Valve clearance check and shim - Kawasaki Versys Forum
Versys-X 300 General Discussion Please post any 2017+ Kawasaki Versys-X 300 related topics that DO NOT fit into any of the other topics here.

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post #1 of 17 (permalink) Old 07-19-2018, 01:49 PM Thread Starter
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Valve clearance check and shim

My Versys-X 300 has 7755 miles on it ......... time for the first valve check and shim. I have a late model Ninja 300 shop manual and proceeded with the tear down. As you might imagine, everything is tightly packaged and a lot of stuff has to be moved/removed to access the removal of the valve cover.

The body work is easily removed via the instructions on page 566 of advrider.com on the regular Versys-X 300 thread. The removal of the gas tank is somewhat of a pain due to the fuel coupling being snaked through the frame and the connector for the fuel pump having a very short harness-----not much room to work with my full size hands.

Next, remove the spark plug wire leads, stick coils, right radiator hose/thermostat from the engine and radiator, valve cover breather/related plumbing, and finally the very tightly frame constricted valve/head cover. You will have some minor loss of coolant when the radiator hose is removed. I topped it off when it was re-installed.

I positioned the crank/cams properly for a clearance check and found the left cylinder #1 exhaust valves to be .001 under spec at .008. The right cylinder #2 were at minimum spec of .009 for both. The intakes on #1 were .007 and .008 and the #2 cylinder were .007 and .007---right at the minimum.

Kawasaki calls for these specs:

Valve Clearance
Standard:
Exhaust 0.22 ∼ 0.29 mm (0.0087 ∼ 0.0114 in.)
Intake 0.15 ∼ 0.24 mm (0.0059 ∼ 0.0094 in.)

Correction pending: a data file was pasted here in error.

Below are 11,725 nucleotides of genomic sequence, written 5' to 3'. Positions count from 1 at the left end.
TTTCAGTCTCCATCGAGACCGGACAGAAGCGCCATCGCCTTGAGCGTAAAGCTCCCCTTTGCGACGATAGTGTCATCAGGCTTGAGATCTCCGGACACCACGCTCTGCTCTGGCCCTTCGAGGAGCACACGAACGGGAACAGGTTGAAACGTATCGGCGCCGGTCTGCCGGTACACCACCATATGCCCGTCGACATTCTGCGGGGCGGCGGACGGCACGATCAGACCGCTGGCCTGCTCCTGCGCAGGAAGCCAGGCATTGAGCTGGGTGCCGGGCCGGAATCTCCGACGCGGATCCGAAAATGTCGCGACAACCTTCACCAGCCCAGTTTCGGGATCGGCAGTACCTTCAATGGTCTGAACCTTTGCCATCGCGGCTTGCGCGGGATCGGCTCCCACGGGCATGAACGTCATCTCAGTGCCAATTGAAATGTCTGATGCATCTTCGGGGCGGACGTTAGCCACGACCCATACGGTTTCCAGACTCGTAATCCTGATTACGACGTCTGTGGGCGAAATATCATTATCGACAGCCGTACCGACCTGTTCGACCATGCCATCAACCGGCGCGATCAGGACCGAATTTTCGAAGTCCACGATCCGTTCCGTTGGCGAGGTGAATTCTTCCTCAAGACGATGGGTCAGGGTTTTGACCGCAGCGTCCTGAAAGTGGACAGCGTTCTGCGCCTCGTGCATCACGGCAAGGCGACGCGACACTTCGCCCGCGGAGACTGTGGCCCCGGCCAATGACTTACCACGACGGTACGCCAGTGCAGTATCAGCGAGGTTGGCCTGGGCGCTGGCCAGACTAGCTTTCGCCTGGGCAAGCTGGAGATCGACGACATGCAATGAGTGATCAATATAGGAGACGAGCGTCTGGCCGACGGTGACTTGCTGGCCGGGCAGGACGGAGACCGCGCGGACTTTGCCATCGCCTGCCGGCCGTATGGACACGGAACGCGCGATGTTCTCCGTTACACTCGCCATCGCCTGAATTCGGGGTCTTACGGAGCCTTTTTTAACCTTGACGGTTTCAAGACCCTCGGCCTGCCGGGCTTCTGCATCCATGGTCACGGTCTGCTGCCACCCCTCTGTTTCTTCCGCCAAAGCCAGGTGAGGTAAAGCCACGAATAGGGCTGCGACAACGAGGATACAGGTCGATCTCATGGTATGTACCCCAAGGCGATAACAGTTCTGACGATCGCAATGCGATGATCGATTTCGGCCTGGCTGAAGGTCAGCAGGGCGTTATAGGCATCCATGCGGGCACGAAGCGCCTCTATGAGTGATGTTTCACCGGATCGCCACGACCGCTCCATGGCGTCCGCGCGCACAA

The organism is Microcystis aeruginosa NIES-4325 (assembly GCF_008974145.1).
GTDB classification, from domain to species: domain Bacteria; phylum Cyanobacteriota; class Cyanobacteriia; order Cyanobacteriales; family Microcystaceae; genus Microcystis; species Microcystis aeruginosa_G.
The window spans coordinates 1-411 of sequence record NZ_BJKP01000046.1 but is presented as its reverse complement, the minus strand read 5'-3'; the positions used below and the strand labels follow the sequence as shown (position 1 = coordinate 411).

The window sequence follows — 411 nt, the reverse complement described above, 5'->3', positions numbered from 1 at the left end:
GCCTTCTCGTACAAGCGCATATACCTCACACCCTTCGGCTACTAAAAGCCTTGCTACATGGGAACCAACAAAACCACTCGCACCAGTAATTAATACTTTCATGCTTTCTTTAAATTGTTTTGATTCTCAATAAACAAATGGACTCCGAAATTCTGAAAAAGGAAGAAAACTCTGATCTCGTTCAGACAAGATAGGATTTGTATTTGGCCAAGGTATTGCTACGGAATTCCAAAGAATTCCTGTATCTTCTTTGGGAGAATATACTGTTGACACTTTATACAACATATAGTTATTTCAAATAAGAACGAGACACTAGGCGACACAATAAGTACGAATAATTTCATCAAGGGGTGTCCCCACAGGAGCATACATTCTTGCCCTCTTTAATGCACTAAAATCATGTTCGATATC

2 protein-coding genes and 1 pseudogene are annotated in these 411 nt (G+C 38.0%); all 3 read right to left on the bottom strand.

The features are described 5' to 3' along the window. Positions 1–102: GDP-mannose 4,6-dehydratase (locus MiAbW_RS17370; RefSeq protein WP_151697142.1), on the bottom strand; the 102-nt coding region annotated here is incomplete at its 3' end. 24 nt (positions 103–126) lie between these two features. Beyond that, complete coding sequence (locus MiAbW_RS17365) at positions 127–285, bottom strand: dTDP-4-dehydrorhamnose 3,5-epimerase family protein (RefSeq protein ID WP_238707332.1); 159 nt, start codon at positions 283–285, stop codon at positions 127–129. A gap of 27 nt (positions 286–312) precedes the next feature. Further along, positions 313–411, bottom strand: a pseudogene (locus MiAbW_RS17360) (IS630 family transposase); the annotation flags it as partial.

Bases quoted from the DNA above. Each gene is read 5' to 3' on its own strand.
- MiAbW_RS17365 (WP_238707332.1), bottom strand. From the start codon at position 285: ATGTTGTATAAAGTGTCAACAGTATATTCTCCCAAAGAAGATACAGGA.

I marked the cams, cam chain, removed the cam chain tensioner, cam caps, etc. and removed the cams, lifter buckets, and shims for each valve. I found the following shims:

Cyl #1 Exhaust shims 2.73 and 2.75 Cyl #2 Exhaust shims 2.73 and 2.70
Intake shims 2.80 and 2.78 Intake shims 2.80 and 2.80

I ordered two packets of 5 Hot Cams shims in size 2.75 and 2.65 as i wanted to be near max on intake and exhaust clearances. The shims arrived yesterday and I began to measure each shim thickness to ensure they were as marked. Some were and some were not!!!! Like previous shims I have encountered and measured....they can be mis-marked and a couple of thousandths off.

I placed what I believed to be the correct shims in place and remeasured with the cams/cam caps re-torqued to spec. I found the right exhaust clearance on Cyl #1 to be too large at .012-----everything else was good. So, the cams were removed and the proper shim installed.

I began to put everything back together.........checking and re-checking the timing of the cams/crank, re-checked the valve clearance after everything was torqued to proper spec, and found the valve clearances to be:

Cyl #1 Exhaust .011 and .011 Cyl #2 Exhaust .010 and .011
Intake .095 and .009 Intake .095 and .009 Just where I wanted them.

The further assembly was time consuming due to the tight fitment of everything.....but it did go together with no extra pieces or parts!!!

I install the fuel tank, hook up everything fuel related, and turn the bike on to start it.

It would not start!!!! but, did keep back firing. I couldn't believe it as everything had been checked and re-checked multiple times as I assembled everything. I made a last ditch effort and switched the wiring leads to the stick coils-----thought I had them separated properly when disassembled?????........hit the start switch and the mighty X-300 started instantly and began to purr like a kitten!!!clapclap